It was a bad year for the stock market, an anemic year for the economy and a low mark for people who lost their jobs. Even before Sept. 11, the signs of recession loomed and then it was confirmed - the longest economic expansion on record had ended with a whimper in March.
While most business came to a standstill in the weeks after the World Trade Center attack, the White House successfully got Americans spending again and when Detroit smartly reduced interest rates on cars to zero, sales soared.
At year's end, the outlook was considerably brighter all around and expectations for a prosperous 2002 were looking good.
Here are the top 10 business stories of the year:
1. The 10-year economic boom that was the longest in U.S. history officially ended in March, according to the National Bureau of Economic Research. The 120-month expansion beat out the old 106-month record from the 1960s.
2. The World Trade Center attack that struck the heart of the U.S. financial system forced Wall Street to close for four trading days, the longest shutdown since the Great Depression.
3. The slowing economy and terrorist strikes got Federal Reserve policy-makers to cut interest rates a record 11 times this year, sending short-term rates to a 40-year low. The Fed's action helped send mortgage interest rates below 6.5 percent for a week, a level not seen since Richard Nixon was in the White House.
4. The terrorist strikes prompted President Bush and Congress to approve a $15 billion rescue for the airlines in the first major show of federal largesse since the taxpayers were stuck with the $480 billion cost of the savings & loan bailout.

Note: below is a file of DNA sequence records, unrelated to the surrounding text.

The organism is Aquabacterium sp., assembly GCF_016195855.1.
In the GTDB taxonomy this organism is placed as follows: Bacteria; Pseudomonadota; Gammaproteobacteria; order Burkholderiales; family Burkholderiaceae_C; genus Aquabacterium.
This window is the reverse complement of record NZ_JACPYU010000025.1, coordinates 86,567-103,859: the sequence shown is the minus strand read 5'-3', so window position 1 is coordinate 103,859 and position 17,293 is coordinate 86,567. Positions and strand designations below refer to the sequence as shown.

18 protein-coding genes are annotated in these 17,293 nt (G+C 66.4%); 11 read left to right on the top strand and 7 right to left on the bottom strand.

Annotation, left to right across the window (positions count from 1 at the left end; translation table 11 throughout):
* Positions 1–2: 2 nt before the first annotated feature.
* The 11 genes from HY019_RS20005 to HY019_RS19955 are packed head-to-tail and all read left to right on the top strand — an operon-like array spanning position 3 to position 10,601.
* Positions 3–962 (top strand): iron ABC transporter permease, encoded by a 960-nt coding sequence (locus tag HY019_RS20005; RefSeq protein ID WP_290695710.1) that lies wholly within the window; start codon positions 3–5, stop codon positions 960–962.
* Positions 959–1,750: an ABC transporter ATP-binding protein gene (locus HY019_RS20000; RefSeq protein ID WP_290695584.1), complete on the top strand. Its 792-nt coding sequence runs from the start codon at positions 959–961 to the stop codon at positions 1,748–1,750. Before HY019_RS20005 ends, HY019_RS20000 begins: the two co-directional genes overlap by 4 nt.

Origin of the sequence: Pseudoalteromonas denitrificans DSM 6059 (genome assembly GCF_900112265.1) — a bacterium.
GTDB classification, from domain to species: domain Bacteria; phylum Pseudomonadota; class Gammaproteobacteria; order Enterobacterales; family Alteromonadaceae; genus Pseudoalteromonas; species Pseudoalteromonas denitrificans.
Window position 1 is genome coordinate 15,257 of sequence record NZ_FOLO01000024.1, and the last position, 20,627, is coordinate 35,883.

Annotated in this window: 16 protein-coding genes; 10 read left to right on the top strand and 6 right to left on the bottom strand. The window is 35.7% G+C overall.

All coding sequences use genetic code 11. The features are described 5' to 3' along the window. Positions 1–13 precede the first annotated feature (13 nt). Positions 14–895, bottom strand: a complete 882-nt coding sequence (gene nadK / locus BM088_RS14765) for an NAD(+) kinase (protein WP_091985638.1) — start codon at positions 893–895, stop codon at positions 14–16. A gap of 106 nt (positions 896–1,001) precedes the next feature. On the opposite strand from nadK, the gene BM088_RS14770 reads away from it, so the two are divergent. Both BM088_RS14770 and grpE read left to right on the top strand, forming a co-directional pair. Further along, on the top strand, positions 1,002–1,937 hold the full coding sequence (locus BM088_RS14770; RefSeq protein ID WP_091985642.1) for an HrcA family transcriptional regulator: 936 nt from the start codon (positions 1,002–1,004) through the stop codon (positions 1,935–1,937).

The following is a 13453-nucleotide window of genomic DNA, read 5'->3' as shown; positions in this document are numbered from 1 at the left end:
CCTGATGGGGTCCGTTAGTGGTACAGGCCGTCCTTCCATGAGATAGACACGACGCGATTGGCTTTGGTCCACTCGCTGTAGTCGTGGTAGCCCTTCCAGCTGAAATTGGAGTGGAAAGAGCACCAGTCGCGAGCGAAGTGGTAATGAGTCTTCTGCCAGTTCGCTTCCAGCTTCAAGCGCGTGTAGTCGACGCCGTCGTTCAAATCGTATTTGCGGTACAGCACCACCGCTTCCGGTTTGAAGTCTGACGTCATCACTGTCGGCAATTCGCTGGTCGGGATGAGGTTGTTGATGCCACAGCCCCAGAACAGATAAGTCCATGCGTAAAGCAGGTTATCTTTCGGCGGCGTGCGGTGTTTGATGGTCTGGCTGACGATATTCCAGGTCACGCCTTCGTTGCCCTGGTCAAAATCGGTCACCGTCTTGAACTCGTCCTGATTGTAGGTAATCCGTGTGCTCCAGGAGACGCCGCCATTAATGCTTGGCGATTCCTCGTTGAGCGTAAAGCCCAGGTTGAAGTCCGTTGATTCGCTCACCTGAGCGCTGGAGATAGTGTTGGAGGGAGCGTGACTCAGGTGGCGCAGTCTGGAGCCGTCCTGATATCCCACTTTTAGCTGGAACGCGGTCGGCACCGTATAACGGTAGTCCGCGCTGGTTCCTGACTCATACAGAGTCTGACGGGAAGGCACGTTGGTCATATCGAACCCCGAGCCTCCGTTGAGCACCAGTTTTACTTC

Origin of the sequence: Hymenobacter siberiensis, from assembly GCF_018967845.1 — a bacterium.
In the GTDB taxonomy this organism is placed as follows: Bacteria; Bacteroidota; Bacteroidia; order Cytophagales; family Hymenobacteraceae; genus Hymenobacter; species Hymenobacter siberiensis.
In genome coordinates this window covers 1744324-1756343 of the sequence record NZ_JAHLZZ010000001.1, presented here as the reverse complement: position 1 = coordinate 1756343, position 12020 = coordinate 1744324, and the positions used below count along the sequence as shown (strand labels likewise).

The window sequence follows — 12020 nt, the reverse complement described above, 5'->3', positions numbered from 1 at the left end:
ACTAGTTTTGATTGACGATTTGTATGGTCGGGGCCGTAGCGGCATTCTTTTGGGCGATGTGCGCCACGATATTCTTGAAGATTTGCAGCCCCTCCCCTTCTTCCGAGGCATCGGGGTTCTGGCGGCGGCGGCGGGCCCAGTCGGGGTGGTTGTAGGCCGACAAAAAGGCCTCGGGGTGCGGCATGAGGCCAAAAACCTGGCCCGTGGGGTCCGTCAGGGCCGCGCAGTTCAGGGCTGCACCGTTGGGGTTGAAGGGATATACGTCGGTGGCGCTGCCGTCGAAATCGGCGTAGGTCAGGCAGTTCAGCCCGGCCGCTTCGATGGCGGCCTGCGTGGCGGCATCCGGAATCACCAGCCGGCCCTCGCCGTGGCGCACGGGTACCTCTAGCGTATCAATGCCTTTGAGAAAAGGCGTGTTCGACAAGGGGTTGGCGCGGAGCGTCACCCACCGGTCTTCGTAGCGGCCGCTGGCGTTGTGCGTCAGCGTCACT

5. The Bush Justice Department agreed to settle with Microsoft after Clinton trust-busters spent three years fighting in court to break up the software colossus for muscling the competition. Only half the states agreed to the settlement terms that let Microsoft stay intact.
6. Although joblessness remained well below 6 percent that once was considered full employment, the $584-billion-a-year U.S. travel and tourism industry tanked in the wake of the terrorist strikes. Americans' desire to stay close to home not only prompted a drastic scale-back of airline schedules but resulted in layoffs of more than 100,000 employees. Restaurants and convention businesses were hammered, too.
7. American factories, service industries and farmers got 1 billion-plus potential customers when China agreed to open its markets to trade in return for being admitted to the World Trade Organization.
8. President Bush and Congress OK'd a $1.3 trillion tax cut that was the biggest in history and put $300-a-taxpayer rebates in most people's pockets just as the recession hit.
9. Zero-percent financing designed to "keep America rolling" after the terrorist strikes sent car and truck sales soaring to record levels in October.
10. Energy trader Enron's corporate flameout ranked as the biggest bankruptcy in U.S. history, spawning a criminal probe and congressional hearings.
Enron's collapse also seemed certain to delay, if not derail the nation's $200 billion power industry in the wake of California's electricity meltdown that confronted customers with rolling blackouts and 100 percent spikes in their utility bills.
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